File Transfer Protocol

File Transfer Protocol (FTP) is a standard network protocol used to transfer files from one host or to another host over a TCP-based network, such as the Internet.

FTP is built on a client-server architecture and uses separate control and data connections between the client and the server. FTP users may authenticate themselves using a clear-text sign-in protocol, normally in the form of a username and password, but can connect anonymously if the server is configured to allow it. For secure transmission that hides (encrypts) the username and password, and encrypts the content, FTP is often secured with SSL/TLS ("FTPS"). SSH File Transfer Protocol ("SFTP") is sometimes also used instead.

The first FTP client applications were command-line applications developed before operating systems had graphical user interfaces, and are still shipped with most Windows, Unix, and Linux operating systems. Dozens of FTP clients and automation utilities have since been developed for desktops, servers, mobile devices, and hardware, and FTP has been incorporated into hundreds of productivity applications, such as Web page editors.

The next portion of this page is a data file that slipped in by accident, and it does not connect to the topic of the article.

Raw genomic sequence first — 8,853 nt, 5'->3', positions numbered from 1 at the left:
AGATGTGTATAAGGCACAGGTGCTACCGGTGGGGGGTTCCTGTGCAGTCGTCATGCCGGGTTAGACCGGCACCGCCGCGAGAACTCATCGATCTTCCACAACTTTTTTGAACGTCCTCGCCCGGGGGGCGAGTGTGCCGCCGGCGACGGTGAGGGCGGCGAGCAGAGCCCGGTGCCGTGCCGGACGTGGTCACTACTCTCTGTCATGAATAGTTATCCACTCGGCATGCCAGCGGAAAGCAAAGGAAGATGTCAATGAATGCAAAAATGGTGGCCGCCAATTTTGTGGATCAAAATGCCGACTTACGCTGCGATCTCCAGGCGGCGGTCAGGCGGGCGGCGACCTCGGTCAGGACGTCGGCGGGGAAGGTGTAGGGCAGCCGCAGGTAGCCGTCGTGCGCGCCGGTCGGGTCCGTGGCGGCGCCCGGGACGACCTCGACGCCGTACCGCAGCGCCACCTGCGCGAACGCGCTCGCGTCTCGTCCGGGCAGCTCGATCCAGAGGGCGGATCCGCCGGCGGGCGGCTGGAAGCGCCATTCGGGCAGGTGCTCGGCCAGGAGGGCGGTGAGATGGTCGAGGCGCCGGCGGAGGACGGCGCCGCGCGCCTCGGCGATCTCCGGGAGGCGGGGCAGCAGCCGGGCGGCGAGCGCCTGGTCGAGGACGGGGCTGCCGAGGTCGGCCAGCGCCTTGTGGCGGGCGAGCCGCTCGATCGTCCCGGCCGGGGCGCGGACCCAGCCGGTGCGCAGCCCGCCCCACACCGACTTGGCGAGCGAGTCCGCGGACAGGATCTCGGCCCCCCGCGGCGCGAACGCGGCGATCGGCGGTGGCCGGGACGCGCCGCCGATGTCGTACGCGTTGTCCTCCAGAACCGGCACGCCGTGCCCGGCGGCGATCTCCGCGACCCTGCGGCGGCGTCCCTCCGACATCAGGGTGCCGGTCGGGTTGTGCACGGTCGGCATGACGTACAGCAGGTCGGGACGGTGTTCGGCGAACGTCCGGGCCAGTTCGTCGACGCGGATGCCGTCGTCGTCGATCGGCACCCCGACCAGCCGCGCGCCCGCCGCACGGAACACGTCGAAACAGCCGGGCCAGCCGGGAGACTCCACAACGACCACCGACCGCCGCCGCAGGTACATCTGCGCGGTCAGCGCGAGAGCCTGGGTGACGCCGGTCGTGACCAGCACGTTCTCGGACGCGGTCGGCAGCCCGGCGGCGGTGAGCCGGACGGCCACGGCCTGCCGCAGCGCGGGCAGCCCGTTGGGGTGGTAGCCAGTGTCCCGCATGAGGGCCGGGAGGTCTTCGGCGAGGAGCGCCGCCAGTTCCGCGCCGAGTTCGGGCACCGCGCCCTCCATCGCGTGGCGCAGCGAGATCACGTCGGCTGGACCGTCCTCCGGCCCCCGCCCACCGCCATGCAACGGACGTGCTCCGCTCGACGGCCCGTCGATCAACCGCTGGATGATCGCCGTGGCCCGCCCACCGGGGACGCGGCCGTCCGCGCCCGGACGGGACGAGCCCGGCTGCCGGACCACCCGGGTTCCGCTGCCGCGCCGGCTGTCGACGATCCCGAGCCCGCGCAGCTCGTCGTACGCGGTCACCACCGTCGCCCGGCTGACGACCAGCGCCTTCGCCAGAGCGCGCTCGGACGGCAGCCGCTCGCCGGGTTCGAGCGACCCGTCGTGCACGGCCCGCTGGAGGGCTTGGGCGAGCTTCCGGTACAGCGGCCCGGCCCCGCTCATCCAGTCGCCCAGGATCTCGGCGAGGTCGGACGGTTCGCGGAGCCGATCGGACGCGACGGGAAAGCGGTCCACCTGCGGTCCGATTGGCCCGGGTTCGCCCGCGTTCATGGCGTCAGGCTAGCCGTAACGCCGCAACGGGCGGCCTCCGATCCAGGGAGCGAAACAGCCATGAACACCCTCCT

The original specification for the File Transfer Protocol was written by Abhay Bhushan and published as RFC 114 on 16 April 1971 and later replaced by RFC 765 (June 1980) and RFC 959 (October 1985), the current specification. Several proposed standards amend RFC 959, for example RFC 2228 (June 1997) proposes security extensions and RFC 2428 (September 1998) adds support for IPv6 and defines a new type of passive mode.

The protocol was first specified June 1980 and updated in RFC 959, which is summarized here.

The server responds over the control connection with three-digit status codes in ASCII with an optional text message. For example "200" (or "200 OK") means that the last command was successful. The numbers represent the code for the response and the optional text represents a human-readable explanation or request...

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